On a recent Saturday, I attended a parent event at a Montessori school called “Journey and Discovery.” During the “discovery” portion, I noticed one parent who was drawn irresistibly to the fraction insets in a Children’s House (3-6-year old) classroom. It happens that she teaches fifth grade in a local public school.

Since you are probably not familiar with the fraction insets, I will describe them for you. They consist of 10 green frames, each with a red circular inset 10 cm in diameter. The first inset is a complete circle with a knob for lifting and removing it from the frame. The other insets are divided into 2, 3, 4, 5, 6, 7, 8, 9, or 10 equal parts each.

The fraction work in the Children’s House classroom begins with sensorial exploration. Children can also use the insets in colorful design work, as they do with the geometric shapes of the metal insets. They can even trace the insets onto colored paper and cut them out for use in collage.

It is only after much exploration of the fractions as shapes, that we move on to defining, naming and writing them. “When we break a unit into pieces of the same size we call those fractions. When we divide the whole unit into two parts, we call each part a half. This is the family name. We write the family name ‘half’ as a 2 under a line. The number under the line, that tells us which family we are talking about, is called the denominator.” In this way we proceed, slowly and with much repetition, to teach the names of the fractions, three at a time.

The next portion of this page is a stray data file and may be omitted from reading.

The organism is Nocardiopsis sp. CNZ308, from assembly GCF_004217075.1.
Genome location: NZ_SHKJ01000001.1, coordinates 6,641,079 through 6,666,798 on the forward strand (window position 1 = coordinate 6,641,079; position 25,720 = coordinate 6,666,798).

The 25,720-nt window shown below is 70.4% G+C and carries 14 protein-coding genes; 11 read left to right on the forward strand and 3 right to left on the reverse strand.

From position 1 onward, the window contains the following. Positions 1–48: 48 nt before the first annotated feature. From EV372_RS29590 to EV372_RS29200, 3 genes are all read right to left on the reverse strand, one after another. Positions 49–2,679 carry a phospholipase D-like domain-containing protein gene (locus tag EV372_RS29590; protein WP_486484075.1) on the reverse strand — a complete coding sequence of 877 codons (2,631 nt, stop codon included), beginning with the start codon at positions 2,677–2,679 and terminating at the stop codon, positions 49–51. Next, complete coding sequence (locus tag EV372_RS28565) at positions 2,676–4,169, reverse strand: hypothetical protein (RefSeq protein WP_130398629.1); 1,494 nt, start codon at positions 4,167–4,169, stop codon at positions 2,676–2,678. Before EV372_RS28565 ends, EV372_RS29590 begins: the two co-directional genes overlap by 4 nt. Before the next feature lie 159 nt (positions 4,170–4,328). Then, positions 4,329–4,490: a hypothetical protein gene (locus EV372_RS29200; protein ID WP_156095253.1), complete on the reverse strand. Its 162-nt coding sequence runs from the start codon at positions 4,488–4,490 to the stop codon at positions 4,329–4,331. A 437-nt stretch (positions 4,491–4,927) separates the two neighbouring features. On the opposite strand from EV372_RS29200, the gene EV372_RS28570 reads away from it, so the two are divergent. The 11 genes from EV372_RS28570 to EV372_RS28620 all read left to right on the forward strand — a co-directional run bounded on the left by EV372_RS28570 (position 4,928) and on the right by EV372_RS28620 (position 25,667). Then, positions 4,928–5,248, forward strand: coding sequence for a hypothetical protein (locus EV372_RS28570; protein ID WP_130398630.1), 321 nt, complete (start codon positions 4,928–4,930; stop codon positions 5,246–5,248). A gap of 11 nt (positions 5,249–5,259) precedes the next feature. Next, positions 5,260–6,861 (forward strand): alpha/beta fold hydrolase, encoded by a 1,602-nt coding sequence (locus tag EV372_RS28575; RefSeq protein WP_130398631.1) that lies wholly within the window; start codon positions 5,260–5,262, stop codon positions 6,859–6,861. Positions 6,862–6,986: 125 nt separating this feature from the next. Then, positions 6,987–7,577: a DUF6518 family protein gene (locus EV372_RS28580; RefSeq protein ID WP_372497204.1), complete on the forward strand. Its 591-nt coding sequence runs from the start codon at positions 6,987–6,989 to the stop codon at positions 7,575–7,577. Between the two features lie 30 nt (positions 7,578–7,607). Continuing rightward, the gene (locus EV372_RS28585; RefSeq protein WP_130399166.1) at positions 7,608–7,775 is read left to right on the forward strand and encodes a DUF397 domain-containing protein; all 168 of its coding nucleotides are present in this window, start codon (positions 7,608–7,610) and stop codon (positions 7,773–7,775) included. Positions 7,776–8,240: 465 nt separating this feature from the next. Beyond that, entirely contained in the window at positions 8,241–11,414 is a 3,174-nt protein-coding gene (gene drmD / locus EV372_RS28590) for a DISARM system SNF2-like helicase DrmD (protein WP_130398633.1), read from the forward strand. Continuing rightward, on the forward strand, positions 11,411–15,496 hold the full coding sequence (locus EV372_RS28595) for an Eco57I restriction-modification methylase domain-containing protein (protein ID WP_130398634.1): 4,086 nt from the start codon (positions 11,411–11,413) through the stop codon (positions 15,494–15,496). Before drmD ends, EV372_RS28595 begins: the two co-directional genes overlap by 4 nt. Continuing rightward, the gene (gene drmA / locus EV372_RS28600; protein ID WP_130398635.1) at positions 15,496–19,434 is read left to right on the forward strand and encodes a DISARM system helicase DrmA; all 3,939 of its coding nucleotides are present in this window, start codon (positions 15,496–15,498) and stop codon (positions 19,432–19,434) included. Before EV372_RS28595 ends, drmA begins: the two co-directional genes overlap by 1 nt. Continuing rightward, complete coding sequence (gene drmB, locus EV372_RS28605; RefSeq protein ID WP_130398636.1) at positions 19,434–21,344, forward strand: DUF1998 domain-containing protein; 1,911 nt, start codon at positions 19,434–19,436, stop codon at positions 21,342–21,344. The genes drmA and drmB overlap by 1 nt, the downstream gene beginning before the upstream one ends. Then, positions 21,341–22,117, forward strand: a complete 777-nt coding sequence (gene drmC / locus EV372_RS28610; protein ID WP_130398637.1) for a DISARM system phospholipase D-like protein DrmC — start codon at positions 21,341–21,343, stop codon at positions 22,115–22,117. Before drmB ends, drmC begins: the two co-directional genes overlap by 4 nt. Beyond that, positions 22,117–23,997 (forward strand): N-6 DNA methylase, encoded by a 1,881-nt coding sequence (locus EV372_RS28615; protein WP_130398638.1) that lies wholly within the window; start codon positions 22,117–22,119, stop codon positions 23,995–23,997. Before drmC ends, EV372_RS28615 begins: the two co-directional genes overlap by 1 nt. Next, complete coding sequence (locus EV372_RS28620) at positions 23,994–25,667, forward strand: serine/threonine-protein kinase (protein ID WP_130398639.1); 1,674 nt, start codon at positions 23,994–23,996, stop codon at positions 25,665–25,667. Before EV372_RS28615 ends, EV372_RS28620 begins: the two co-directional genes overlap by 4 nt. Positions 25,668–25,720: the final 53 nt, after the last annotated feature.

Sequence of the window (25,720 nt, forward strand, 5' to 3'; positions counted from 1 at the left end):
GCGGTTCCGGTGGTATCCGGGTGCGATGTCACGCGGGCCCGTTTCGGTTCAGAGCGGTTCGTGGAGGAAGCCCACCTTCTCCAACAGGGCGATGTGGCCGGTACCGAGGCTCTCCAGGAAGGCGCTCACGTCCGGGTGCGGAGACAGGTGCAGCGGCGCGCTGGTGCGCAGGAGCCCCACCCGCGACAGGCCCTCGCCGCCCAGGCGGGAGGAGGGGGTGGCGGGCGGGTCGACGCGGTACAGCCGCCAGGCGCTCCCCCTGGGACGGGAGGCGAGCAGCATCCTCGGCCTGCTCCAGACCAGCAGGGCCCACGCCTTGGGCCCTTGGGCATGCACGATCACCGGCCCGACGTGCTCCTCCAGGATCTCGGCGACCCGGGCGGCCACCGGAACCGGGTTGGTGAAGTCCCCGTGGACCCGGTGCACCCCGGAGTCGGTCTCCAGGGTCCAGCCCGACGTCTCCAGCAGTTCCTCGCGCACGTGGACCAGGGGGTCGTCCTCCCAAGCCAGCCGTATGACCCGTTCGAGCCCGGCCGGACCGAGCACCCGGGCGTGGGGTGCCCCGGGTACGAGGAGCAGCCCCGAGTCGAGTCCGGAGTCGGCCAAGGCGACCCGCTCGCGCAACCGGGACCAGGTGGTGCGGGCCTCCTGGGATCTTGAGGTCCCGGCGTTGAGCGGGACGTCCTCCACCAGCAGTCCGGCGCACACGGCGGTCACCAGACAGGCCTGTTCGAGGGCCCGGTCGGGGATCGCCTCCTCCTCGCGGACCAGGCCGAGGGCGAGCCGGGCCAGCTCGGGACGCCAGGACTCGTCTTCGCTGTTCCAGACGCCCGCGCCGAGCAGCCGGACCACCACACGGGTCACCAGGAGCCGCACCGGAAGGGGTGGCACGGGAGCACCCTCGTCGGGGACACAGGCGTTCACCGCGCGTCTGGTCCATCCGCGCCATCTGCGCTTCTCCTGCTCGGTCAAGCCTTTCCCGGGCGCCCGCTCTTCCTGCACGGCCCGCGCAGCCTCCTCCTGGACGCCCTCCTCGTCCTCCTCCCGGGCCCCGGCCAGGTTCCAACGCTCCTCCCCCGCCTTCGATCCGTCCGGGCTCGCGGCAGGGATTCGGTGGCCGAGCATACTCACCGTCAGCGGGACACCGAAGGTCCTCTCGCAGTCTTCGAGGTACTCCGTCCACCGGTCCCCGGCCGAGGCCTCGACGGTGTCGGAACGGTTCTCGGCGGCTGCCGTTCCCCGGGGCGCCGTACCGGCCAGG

Once the child can name and write all of the fractions through tenths, we move on to the key exercise with fractions in the Children’s House — substitution. We would remove one of the halves from its frame, and experiment with what combination of other fractions would fit the space. We would find that no combinations of thirds will work, but that two fourths exactly fit the same space as a half, as do three sixths, four eighths and five tenths. The child is then free to experiment with the other fraction insets and discover for himself which combinations of fraction pieces are equivalent and which are not.

If the child wishes, he could write and record his discoveries as 1/3 = 2/6 = 3/9, for instance. Again he could also trace the fraction insets onto paper and cut them out, this time making a poster of the equivalencies he has discovered.

It is only after a great deal of this exploration and discovery, when we judge that the child has internalized a basic understanding of the equivalent relationships of fractions based upon extended experience, that we would take him on to other fraction work. Whenever we move a child on to the mathematical operations of addition, subtraction, multiplication and division with fractions, we can be sure that this new understanding will be built upon a firm foundation of experience, exploration, and discovery with his own two hands.

By this point in my explanation, I noticed that my listener was becoming more and more agitated. Finally, she could contain herself no longer. “I need these tools in my classroom,” she said, “so that my students have an opportunity to understand fractions. Right now, I’m just skipping stones!”

I must have given her a puzzled look, for she went on to explain her metaphor. “No matter how carefully I try to explain fractions to my fifth graders, I can see by their blank looks that it just skips off their brains, with no real comprehension or understanding.”

I was awestruck by her sincerity and frustration, and also by the power of her metaphor. But more than anything I was grateful for the tools at my disposal like the fraction insets, to help children pass from experience to understanding to abstraction. There’s no skipping stones in Montessori!

Peter Davidson was the founding Head at the Montessori School of Beaverton, an AMI school in Portland and currently serves as consultant for Montessori in Redlands, an AMI school in Southern California.